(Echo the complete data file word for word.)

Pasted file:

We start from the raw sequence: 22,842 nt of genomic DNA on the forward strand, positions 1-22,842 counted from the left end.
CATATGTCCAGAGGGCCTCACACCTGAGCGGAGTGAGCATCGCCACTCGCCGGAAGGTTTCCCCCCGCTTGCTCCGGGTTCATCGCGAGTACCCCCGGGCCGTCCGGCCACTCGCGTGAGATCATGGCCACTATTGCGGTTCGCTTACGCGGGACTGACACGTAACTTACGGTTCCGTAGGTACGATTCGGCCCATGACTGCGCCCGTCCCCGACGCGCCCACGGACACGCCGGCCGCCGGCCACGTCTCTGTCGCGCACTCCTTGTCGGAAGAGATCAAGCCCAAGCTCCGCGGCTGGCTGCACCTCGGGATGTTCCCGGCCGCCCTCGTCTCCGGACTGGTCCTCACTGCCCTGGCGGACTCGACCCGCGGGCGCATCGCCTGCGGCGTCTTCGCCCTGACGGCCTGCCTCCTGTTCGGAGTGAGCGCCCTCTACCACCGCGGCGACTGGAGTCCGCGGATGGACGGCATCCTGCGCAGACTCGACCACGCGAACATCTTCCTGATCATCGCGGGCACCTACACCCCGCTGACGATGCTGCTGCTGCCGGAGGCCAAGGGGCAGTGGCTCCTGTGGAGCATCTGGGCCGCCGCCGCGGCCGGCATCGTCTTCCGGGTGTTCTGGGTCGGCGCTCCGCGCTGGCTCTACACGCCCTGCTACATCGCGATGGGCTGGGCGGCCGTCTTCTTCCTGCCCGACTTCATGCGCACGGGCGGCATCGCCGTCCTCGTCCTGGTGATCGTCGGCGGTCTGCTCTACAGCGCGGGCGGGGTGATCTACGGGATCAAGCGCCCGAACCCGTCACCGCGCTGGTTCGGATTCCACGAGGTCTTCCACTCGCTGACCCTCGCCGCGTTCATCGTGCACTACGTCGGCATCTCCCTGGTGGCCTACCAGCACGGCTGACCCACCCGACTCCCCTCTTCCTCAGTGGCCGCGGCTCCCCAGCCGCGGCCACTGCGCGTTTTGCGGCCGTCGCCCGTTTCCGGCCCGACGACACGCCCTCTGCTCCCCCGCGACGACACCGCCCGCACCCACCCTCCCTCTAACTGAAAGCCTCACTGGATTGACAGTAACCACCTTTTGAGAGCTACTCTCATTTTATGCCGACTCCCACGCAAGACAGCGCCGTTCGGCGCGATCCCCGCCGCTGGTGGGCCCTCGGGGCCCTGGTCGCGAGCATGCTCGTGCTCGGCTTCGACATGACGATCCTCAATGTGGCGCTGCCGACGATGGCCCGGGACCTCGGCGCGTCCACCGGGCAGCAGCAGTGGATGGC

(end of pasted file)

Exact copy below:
We start from the raw sequence: 22,842 nt of genomic DNA on the forward strand, positions 1-22,842 counted from the left end.
CATATGTCCAGAGGGCCTCACACCTGAGCGGAGTGAGCATCGCCACTCGCCGGAAGGTTTCCCCCCGCTTGCTCCGGGTTCATCGCGAGTACCCCCGGGCCGTCCGGCCACTCGCGTGAGATCATGGCCACTATTGCGGTTCGCTTACGCGGGACTGACACGTAACTTACGGTTCCGTAGGTACGATTCGGCCCATGACTGCGCCCGTCCCCGACGCGCCCACGGACACGCCGGCCGCCGGCCACGTCTCTGTCGCGCACTCCTTGTCGGAAGAGATCAAGCCCAAGCTCCGCGGCTGGCTGCACCTCGGGATGTTCCCGGCCGCCCTCGTCTCCGGACTGGTCCTCACTGCCCTGGCGGACTCGACCCGCGGGCGCATCGCCTGCGGCGTCTTCGCCCTGACGGCCTGCCTCCTGTTCGGAGTGAGCGCCCTCTACCACCGCGGCGACTGGAGTCCGCGGATGGACGGCATCCTGCGCAGACTCGACCACGCGAACATCTTCCTGATCATCGCGGGCACCTACACCCCGCTGACGATGCTGCTGCTGCCGGAGGCCAAGGGGCAGTGGCTCCTGTGGAGCATCTGGGCCGCCGCCGCGGCCGGCATCGTCTTCCGGGTGTTCTGGGTCGGCGCTCCGCGCTGGCTCTACACGCCCTGCTACATCGCGATGGGCTGGGCGGCCGTCTTCTTCCTGCCCGACTTCATGCGCACGGGCGGCATCGCCGTCCTCGTCCTGGTGATCGTCGGCGGTCTGCTCTACAGCGCGGGCGGGGTGATCTACGGGATCAAGCGCCCGAACCCGTCACCGCGCTGGTTCGGATTCCACGAGGTCTTCCACTCGCTGACCCTCGCCGCGTTCATCGTGCACTACGTCGGCATCTCCCTGGTGGCCTACCAGCACGGCTGACCCACCCGACTCCCCTCTTCCTCAGTGGCCGCGGCTCCCCAGCCGCGGCCACTGCGCGTTTTGCGGCCGTCGCCCGTTTCCGGCCCGACGACACGCCCTCTGCTCCCCCGCGACGACACCGCCCGCACCCACCCTCCCTCTAACTGAAAGCCTCACTGGATTGACAGTAACCACCTTTTGAGAGCTACTCTCATTTTATGCCGACTCCCACGCAAGACAGCGCCGTTCGGCGCGATCCCCGCCGCTGGTGGGCCCTCGGGGCCCTGGTCGCGAGCATGCTCGTGCTCGGCTTCGACATGACGATCCTCAATGTGGCGCTGCCGACGATGGCCCGGGACCTCGGCGCGTCCACCGGGCAGCAGCAGTGGATGGC